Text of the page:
Tony Stewart trying to look forward, but it has to be hard

WATKINS GLEN, N.Y. -- Tony Stewart said emphatically in January that he would not think about the events of 2014. He would do his best to put them out of his mind and instead try to focus on the present.

The Sprint Cup Series race at Watkins Glen could test his resolve and the emotions of many as Sunday marks the one-year anniversary of the death of Kevin Ward Jr., a 20-year-old sprint-car racer who ran on foot toward Stewart's sprint car under caution, was hit by the car and killed at Canandaigua (New York) Motorsports Park.

A grand jury declined to indict Stewart, who has said it was "100 percent an accident." He now faces a wrongful death lawsuit, filed Friday by the Ward family.

Stewart is set to compete in the Cheez-It 355 at Watkins Glen, a track where he has five career Cup wins and is about an hour's drive from where the tragedy happened. He did not race at Watkins Glen last year, and he has tried to avoid the topic as much as possible.

"When we flipped the calendar from 2014 to 2015, I don't think about, talk about or look back," Stewart said in January. "I'm focused on what I'm doing forward and not looking back at all."

Staying focused would seem easier said than done. Yet Stewart qualified a season-best third Saturday for the race at The Glen. The fact he was 14th and 10th in the two practices Friday and then improved in qualifying, showed that he had the focus to look at data and improve despite the turmoil around him. It marked his third consecutive top-5 starting spot and came on the heels of a ninth-place finish at Pocono.

"You just saw him come in on Monday last week into the shop and was so much more upbeat over the way he ran and had qualified the last two weeks," said Stewart-Haas Racing vice president of competition Greg Zipadelli, who is one of Stewart's best friends. "I see him walking around here today. I talked to him this morning. He was happy. That is what we need."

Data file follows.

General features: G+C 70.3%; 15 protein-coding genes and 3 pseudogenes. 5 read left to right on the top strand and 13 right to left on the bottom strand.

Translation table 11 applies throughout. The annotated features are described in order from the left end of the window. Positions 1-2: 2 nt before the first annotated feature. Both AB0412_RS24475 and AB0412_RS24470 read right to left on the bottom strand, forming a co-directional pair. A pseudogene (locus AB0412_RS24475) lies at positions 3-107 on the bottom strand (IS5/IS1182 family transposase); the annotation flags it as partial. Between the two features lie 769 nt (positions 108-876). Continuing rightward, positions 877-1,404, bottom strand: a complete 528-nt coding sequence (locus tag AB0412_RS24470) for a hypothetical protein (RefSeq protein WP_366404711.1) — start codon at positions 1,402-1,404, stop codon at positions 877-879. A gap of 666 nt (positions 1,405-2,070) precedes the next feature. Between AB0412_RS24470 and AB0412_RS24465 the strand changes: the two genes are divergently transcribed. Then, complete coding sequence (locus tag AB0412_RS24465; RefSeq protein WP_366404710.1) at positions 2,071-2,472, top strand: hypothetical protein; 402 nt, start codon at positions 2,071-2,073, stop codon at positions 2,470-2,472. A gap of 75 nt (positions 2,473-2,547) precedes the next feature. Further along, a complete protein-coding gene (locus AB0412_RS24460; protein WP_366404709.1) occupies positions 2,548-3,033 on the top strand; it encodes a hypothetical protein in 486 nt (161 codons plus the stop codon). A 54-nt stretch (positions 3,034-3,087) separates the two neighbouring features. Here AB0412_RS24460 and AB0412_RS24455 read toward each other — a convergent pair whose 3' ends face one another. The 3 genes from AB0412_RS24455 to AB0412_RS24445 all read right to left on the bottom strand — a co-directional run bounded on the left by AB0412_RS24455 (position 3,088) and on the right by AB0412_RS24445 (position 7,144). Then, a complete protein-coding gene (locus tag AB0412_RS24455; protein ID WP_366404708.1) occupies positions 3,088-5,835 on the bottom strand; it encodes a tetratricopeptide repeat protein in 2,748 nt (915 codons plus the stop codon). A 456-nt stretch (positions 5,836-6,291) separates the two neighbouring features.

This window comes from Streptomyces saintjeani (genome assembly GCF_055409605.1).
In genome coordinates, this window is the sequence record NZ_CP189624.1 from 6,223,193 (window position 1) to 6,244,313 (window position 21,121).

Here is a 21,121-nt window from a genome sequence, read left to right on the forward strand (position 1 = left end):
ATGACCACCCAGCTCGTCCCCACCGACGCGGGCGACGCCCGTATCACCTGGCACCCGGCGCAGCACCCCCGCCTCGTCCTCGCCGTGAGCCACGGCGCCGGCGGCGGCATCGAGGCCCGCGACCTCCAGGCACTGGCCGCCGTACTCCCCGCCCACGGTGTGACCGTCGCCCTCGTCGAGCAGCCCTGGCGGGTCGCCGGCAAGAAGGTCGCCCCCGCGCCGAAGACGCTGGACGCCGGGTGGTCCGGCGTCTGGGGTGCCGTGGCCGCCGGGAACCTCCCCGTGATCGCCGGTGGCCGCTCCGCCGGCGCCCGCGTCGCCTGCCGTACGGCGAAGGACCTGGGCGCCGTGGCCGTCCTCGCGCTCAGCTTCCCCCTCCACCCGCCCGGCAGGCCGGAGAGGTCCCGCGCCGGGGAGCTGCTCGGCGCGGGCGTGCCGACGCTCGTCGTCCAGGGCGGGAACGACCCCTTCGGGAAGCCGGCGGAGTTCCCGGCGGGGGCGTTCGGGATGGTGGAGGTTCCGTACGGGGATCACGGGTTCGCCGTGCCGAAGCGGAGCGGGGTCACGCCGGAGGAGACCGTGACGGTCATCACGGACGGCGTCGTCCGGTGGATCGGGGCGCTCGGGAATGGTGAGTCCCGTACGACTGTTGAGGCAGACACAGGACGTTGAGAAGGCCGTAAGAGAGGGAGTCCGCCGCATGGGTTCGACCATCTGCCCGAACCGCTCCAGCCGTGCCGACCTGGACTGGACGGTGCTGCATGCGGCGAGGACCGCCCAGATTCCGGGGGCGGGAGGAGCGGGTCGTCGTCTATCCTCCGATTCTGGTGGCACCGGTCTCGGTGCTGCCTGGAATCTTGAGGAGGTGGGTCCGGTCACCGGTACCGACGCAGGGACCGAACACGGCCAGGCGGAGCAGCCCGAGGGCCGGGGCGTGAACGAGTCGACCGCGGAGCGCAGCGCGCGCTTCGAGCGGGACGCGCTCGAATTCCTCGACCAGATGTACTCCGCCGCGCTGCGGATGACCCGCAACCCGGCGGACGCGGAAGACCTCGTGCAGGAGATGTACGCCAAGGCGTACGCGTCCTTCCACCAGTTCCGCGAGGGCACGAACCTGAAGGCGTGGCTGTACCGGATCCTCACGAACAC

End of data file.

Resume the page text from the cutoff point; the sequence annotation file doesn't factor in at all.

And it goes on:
Stewart was upbeat after qualifying as well.

"That was all I had," he said in a statement. "I'm very content with that. ... That is an awesome way to start the weekend for sure. I thought we had a decent day yesterday. Today is even better. Hopefully, we can get our race package a little bit better for tomorrow, too."

While Stewart will try to keep things normal as possible at The Glen, the Empire Super Sprints return to the Canandaigua dirt track Saturday night. There will be a moment of silence in Ward's memory prior to the racing program. No other ceremonies are planned.

"People continue to support us and I'm sure they will forever," Kevin Ward Sr. said on a video posted by NNYRacingConnection on YouTube the night of a memorial race for his son in June. "It just shows what a special person we had. ... The racing family I know was big. I've been around it all my life but what I've seen in the last nine months in the racing family is beyond belief.

"Cards and letters from all over the world, people in the same situation, father and son involved in the racing."

Ward still remains a part-owner in a race car. "It's been in my blood since I've been 5 years old and nothing is changing," he said on the video.

That's racing -- the show goes on in a sport that has forever had its dark, dangerous side. Stewart broke his leg and missed the final 15 races of the 2013 season in a sprint-car accident, and he hasn't had much success since then when driving stock cars.

Last year's tragedy added an emotional strain, and Stewart acknowledges that the events of the past two years would change anybody.

"When they counted down the end of 2014, I was never so happy to see that number go off the calendar. ... I'm ready to put the last two years behind me and never look back," Stewart said in January. "I'm not looking in the mirror, I'm not talking about it, I'm not thinking about it."

While he seemed emotionally drained when he returned to racing three weeks after the tragedy, and throughout the end of 2014, Stewart-Haas Racing driver Kevin Harvick winning the Sprint Cup title gave him something to smile about. In January, Stewart appeared chipper and upbeat after a relaxing winter.